|Brokilon Forest, he said, is forbidden territory. The kingdom of forest dryads. Brokilon also defends our flank. The dryads will not let anyone pass. The Nilfgaardians either...|
|- pg. 270, Blood of Elves (UK edition)|
Brokilon (Brokiloén in Elder Speech)[N 1] also known among humans as the Forest of Death, is an ancient forest queendom on the Continent and the sole nonhuman state in Northern Realms never conquered nor subjugated by Nordlings. Ruled by dryads and hamadryads, it hosts many other races and species persecuted in the outside world.
According to the dwarven accounts, the dryads had been present in the world "since always", some even speculated that they were here as early as the first tree, thus it can be assumed that Brokilon itself is equally old. When Aen Seidhe arrived in the Continent, dryads adopted certain elven customs as language, as well as interbred with them. At least one elven town, Craag An, was built within the forest's borders but was abandoned and ruined unknown time later as the forest's inhabitants were not very tolerant towards modifying natural environment in one's will.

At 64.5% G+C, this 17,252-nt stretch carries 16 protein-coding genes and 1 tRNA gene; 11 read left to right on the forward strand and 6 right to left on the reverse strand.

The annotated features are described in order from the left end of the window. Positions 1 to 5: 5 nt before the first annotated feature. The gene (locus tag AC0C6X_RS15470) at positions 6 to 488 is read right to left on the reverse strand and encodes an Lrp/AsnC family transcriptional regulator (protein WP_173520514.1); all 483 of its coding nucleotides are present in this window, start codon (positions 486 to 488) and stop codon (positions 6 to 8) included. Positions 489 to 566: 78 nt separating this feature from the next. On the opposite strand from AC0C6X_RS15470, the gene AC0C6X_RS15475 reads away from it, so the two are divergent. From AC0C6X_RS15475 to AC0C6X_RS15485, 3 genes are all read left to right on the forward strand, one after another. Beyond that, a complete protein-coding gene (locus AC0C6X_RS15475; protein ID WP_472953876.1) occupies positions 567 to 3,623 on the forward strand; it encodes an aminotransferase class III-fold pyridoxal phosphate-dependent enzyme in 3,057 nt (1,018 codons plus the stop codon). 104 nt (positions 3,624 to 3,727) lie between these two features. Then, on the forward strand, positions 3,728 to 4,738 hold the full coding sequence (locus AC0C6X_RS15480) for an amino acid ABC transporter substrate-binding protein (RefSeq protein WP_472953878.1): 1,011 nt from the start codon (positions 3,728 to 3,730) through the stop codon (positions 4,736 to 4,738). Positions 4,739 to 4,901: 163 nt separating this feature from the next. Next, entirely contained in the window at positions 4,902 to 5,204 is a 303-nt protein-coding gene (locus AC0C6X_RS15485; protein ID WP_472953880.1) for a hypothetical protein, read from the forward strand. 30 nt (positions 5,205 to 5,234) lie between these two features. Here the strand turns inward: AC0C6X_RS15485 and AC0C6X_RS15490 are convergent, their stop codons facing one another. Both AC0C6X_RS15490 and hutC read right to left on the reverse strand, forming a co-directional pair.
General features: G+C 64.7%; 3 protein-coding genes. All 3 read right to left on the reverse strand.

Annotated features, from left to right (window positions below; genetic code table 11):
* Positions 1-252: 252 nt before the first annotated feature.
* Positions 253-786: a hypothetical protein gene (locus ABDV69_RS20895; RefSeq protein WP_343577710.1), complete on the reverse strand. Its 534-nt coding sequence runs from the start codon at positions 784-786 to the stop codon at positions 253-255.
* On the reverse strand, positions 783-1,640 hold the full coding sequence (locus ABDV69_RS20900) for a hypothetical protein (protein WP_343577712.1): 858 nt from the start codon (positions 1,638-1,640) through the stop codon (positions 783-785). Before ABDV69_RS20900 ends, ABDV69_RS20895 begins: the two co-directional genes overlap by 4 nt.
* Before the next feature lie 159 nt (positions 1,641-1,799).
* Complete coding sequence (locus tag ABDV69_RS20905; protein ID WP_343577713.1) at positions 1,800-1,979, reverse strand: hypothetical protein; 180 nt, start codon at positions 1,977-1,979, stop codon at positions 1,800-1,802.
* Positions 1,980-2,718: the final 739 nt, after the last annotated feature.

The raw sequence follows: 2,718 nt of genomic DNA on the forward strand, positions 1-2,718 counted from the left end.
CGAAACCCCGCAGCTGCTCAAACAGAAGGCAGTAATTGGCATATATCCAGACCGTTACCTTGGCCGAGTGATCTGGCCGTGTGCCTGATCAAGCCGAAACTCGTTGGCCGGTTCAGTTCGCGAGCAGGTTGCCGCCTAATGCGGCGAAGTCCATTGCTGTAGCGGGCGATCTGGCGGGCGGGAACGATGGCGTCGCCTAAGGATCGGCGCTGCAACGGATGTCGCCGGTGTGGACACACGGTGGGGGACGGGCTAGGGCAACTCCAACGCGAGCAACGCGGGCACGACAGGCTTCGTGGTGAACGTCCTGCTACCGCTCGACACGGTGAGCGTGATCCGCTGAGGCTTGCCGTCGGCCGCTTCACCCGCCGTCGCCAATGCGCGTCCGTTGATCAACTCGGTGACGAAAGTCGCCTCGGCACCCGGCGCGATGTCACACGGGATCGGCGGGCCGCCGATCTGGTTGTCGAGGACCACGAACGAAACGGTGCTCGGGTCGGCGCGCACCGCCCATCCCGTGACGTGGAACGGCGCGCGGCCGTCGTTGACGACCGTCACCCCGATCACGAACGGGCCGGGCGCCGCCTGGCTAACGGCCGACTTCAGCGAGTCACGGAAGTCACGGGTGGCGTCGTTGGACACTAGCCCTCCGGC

Wars with humans
The biggest threat to the forest, however, was yet to come. Early after First Landing, humans perceived nymphs as monsters, demons who had to be either expelled or destroyed in order to obtain new lands. Leimoniads and oreads faced near extinction, the number of hamadriads decreasing with each cut tree. While other dryad forests surrendered and eventually forged a relative peace with humans, who were after all potential fathers of their children, Brokilon never subjugated. The major, ongoing conflict started in the 11th century, over the course of which Brokilon lost, among others, Burnt Stump, Eight-Mile and Owl Hills. Dryads never recognized the human borders and continued to attack humans as far as Sodden.
Brokilon and its neighbouring Nordling realms remained hostile towards each other, though attempts at making peace were made by at least few human monarchs, such as Venzlav of Brugge. The negotiations were usually turned down by Queen Eithné who perceived most of the human side's conditions, such as giving up half of the forest, as unacceptable.